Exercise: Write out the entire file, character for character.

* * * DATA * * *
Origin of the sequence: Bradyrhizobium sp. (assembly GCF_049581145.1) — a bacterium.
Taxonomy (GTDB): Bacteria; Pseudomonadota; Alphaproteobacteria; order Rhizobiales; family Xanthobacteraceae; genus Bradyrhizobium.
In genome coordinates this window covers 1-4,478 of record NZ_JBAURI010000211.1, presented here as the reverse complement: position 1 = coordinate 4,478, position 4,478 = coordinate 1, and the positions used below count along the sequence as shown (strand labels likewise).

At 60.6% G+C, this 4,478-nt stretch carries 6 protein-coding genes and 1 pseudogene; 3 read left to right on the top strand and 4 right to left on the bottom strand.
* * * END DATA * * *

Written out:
Origin of the sequence: Bradyrhizobium sp. (assembly GCF_049581145.1) — a bacterium.
Taxonomy (GTDB): Bacteria; Pseudomonadota; Alphaproteobacteria; order Rhizobiales; family Xanthobacteraceae; genus Bradyrhizobium.
In genome coordinates this window covers 1-4,478 of record NZ_JBAURI010000211.1, presented here as the reverse complement: position 1 = coordinate 4,478, position 4,478 = coordinate 1, and the positions used below count along the sequence as shown (strand labels likewise).

At 60.6% G+C, this 4,478-nt stretch carries 6 protein-coding genes and 1 pseudogene; 3 read left to right on the top strand and 4 right to left on the bottom strand.